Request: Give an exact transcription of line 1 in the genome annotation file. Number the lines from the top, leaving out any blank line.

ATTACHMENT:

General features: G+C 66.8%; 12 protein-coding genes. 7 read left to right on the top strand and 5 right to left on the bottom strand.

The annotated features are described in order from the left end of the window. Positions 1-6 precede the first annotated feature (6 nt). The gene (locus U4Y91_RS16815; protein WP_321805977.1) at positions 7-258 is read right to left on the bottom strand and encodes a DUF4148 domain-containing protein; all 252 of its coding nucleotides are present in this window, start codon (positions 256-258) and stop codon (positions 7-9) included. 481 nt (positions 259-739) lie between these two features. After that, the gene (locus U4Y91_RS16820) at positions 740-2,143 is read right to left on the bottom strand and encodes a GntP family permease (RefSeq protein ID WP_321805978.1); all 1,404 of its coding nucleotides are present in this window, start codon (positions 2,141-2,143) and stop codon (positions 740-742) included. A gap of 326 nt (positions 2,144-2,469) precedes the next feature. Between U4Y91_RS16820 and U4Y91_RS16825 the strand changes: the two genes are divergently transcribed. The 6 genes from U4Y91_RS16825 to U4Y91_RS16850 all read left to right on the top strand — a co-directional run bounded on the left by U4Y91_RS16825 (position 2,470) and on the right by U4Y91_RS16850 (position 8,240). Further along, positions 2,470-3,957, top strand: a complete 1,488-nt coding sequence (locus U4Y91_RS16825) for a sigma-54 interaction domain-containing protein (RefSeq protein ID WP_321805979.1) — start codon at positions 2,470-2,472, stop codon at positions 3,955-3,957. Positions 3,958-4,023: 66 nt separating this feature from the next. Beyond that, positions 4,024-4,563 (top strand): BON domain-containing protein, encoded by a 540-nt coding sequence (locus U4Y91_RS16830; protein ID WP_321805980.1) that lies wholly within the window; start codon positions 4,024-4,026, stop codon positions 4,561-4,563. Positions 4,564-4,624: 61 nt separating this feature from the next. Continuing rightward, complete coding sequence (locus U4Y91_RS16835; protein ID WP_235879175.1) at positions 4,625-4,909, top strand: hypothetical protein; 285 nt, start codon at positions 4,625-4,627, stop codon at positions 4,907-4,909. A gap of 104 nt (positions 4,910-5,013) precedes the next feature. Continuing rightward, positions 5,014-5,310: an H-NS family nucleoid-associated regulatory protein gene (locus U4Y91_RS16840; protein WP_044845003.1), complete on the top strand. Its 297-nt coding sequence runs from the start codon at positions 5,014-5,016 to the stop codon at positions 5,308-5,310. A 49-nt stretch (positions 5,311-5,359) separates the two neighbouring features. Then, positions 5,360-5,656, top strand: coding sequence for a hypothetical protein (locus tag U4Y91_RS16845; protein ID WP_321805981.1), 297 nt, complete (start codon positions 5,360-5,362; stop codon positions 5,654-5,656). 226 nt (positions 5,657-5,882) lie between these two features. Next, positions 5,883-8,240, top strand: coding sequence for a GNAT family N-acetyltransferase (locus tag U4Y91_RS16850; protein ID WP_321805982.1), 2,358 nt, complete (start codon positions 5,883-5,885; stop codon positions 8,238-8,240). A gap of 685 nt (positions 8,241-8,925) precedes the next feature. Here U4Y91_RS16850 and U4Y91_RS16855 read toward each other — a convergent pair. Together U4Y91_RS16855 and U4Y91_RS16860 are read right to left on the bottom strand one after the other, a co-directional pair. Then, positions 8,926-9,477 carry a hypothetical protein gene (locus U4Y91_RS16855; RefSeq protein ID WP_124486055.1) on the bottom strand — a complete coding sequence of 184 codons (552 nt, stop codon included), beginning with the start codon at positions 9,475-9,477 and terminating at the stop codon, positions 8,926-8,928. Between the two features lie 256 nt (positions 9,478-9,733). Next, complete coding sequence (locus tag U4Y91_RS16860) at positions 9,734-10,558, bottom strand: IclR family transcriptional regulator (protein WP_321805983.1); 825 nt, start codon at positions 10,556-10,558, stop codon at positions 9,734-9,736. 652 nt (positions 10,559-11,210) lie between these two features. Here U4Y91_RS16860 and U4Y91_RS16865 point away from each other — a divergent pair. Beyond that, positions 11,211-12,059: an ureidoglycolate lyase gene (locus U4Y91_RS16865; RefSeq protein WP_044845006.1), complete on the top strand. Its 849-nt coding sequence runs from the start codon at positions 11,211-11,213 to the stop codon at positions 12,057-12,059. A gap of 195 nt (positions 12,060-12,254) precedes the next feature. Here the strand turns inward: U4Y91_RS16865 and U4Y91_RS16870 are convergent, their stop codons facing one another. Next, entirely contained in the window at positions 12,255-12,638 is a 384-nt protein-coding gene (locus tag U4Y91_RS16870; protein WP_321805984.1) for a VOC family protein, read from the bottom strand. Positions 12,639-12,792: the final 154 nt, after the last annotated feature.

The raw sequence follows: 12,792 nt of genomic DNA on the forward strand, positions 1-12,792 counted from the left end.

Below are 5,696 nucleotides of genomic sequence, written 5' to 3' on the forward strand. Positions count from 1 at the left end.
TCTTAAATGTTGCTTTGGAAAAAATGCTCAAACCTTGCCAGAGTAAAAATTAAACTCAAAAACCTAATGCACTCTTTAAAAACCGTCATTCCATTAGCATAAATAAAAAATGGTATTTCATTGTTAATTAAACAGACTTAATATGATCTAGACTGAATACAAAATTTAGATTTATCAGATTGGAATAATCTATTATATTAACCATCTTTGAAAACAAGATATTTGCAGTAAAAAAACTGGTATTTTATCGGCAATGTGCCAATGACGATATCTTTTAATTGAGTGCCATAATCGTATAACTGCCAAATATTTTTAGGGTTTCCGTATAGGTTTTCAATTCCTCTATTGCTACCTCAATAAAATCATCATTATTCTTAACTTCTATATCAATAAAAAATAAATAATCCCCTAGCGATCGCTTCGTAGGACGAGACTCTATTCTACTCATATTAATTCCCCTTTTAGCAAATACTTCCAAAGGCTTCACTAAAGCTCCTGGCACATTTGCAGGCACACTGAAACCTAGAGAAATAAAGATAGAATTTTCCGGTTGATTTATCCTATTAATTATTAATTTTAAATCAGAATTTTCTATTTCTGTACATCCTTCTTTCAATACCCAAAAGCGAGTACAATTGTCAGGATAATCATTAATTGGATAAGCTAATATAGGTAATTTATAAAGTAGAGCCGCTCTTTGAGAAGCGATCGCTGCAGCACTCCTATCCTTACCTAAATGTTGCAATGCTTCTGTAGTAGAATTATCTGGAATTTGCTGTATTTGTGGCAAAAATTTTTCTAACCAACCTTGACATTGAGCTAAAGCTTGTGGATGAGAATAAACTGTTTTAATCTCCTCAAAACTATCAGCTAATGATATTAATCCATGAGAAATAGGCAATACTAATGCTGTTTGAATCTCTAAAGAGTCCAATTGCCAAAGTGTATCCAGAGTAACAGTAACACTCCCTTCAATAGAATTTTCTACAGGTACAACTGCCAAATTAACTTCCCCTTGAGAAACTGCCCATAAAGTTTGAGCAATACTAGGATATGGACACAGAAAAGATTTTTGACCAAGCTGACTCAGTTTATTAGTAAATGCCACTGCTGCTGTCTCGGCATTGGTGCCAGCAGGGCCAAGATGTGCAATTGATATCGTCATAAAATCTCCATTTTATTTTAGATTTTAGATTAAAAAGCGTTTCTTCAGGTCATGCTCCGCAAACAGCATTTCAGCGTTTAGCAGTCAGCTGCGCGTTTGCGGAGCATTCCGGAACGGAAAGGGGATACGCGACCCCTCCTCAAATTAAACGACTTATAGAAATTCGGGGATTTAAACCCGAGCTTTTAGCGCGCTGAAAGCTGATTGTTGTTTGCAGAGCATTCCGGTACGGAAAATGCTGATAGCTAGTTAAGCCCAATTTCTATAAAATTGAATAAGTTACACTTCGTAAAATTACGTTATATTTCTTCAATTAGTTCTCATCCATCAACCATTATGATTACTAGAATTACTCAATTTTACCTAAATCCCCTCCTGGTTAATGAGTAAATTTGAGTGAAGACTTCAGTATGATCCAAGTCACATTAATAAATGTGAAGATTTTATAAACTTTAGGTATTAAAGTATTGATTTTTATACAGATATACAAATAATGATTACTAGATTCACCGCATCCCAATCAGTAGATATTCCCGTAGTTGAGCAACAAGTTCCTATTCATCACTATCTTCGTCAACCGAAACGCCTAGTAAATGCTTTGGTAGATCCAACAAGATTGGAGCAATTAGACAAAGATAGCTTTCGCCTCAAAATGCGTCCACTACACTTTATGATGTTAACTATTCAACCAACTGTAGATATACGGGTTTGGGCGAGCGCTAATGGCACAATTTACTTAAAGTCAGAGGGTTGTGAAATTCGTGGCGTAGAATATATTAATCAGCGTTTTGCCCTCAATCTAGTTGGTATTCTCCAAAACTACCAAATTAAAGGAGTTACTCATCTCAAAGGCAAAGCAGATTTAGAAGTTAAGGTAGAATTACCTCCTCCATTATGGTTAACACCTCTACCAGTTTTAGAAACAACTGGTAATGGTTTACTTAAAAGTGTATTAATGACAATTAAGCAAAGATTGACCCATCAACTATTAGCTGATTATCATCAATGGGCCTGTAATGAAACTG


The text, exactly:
General features: G+C 66.8%; 12 protein-coding genes. 7 read left to right on the top strand and 5 right to left on the bottom strand.